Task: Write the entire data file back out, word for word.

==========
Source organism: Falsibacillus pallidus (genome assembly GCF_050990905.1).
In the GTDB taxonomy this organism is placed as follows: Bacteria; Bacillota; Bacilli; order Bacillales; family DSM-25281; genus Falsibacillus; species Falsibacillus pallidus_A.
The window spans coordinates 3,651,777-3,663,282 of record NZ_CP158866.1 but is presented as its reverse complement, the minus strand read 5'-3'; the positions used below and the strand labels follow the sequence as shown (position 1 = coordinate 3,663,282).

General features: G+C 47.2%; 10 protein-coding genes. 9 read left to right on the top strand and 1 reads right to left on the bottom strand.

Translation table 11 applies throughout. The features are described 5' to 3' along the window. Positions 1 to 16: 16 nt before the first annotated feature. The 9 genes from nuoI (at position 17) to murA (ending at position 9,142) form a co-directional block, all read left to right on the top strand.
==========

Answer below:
Source organism: Falsibacillus pallidus (genome assembly GCF_050990905.1).
In the GTDB taxonomy this organism is placed as follows: Bacteria; Bacillota; Bacilli; order Bacillales; family DSM-25281; genus Falsibacillus; species Falsibacillus pallidus_A.
The window spans coordinates 3,651,777-3,663,282 of record NZ_CP158866.1 but is presented as its reverse complement, the minus strand read 5'-3'; the positions used below and the strand labels follow the sequence as shown (position 1 = coordinate 3,663,282).

General features: G+C 47.2%; 10 protein-coding genes. 9 read left to right on the top strand and 1 reads right to left on the bottom strand.

Translation table 11 applies throughout. The features are described 5' to 3' along the window. Positions 1 to 16: 16 nt before the first annotated feature. The 9 genes from nuoI (at position 17) to murA (ending at position 9,142) form a co-directional block, all read left to right on the top strand.